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What Is Data Movement? The Complete Guide

Mariam Anwar

Product Marketer

January 17th, 2024

What is Data Movement?

Data movement is the process of transferring data from one place to another. This process is typically initiated when there are system upgrades, consolidations, or when there is a need to synchronize data across different platforms for business intelligence or other operational purposes.

Data movement ensures that the right data is available at the right place and at the right time. The key, however, is to transfer data seamlessly without impacting system performance, allowing businesses to continue their operations smoothly while the data is being moved.

Types of Data Movement

Data movement can be categorized into several types based on the purpose and specific requirements of the data transfer. Common methods include Extract, Transform, and Load (ETL), Extract, Load, and Transform (ELT), data replication, and Change Data Capture (CDC). Each of these methods serves a unique purpose and is chosen based on factors such as the volume of data, the complexity of the data structures, and the need for real-time data availability.

Let’s delve into each of these techniques in more detail:

1.     Data Migration:

Data migration is the process of moving data from one system, location, or format to another. This may be driven by factors such as system upgrades, cloud adoption, or the need to consolidate data from different sources. Data migration requires careful planning to ensure data integrity, consistency, and minimal downtime during the transition. The migration process often involves data cleaning to remove redundant, obsolete, or inaccurate data, ensuring that only high-quality, relevant data is moved to the new system.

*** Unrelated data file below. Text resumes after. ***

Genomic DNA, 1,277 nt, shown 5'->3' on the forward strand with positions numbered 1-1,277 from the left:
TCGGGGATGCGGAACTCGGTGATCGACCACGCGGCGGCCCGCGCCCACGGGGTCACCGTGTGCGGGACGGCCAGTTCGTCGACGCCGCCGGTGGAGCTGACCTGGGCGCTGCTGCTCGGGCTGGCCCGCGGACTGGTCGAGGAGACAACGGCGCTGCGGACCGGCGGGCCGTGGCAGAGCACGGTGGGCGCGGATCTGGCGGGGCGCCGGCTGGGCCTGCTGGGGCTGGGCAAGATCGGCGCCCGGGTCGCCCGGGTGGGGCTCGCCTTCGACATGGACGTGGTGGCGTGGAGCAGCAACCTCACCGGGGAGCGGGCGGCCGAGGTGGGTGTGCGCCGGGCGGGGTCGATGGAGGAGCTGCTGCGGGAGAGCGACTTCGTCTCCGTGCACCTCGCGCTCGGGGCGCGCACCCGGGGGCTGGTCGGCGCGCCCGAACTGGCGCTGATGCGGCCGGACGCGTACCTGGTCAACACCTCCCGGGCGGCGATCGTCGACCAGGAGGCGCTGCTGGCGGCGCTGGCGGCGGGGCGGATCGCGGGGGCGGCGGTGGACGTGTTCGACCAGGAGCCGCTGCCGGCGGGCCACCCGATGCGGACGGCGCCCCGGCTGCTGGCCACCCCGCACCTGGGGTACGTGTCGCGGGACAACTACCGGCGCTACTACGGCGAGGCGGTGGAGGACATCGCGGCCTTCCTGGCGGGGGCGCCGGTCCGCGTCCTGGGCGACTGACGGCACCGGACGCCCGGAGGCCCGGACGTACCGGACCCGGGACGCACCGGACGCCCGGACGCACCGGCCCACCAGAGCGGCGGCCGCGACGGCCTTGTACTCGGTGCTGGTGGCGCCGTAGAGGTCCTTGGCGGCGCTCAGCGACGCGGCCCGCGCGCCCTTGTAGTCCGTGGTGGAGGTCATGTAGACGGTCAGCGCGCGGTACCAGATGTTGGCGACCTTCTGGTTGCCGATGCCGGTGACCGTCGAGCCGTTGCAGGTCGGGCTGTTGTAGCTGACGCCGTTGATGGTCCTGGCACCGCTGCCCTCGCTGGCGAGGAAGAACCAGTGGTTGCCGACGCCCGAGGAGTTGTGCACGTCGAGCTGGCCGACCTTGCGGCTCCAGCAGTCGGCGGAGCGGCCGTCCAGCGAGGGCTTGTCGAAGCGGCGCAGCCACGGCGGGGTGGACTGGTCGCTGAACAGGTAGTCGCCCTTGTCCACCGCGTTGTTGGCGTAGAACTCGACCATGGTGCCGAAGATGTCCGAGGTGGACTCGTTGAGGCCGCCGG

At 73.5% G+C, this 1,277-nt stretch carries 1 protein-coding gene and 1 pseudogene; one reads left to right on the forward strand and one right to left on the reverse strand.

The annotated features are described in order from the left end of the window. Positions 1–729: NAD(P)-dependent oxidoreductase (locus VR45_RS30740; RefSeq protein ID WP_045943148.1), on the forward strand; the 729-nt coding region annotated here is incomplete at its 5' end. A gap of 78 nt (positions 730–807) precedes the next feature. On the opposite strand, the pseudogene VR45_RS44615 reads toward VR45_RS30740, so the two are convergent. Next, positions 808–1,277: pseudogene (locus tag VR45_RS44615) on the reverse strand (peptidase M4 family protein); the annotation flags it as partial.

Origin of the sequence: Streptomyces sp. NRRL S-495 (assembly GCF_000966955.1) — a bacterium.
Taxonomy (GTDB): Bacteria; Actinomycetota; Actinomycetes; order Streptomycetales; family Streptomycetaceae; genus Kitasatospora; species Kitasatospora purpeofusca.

2.     Data Replication:

Data replication involves creating an exact copy of data from one location and moving it to another. This is used to ensure consistency between redundant resources, often in distributed systems. It’s commonly used in disaster recovery, as it ensures business continuity in case of system failures. Data replication also improves data availability, providing real-time data for analysis and enhancing system performance by distributing the load across multiple systems.

3.     ETL:

ETL is a type of data movement where data is extracted from the source, transformed to fit operational needs, and then loaded into the target destination. The transformation process may involve the restructuring, cleaning, and formatting of data to align it with the standards and requirements of the intended target system or data warehouse. This phase ensures data consistency, quality, and compatibility. Finally, the loaded data, now transformed, is placed into the designated tables or structures within the target system, typically a data warehouse optimized for reporting and analytics.

4.     ELT:

ELT is similar to ETL, but the order of operations is different. In ELT, data is extracted, loaded into a staging area, and then transformed.  This method is particularly beneficial when handling large volumes of data, as it leverages the processing power of the target system, allowing for efficient and flexible transformations. ELT is well-suited for cloud-based data warehouses and big data solutions, where high processing power can expedite the data transformation process after loading.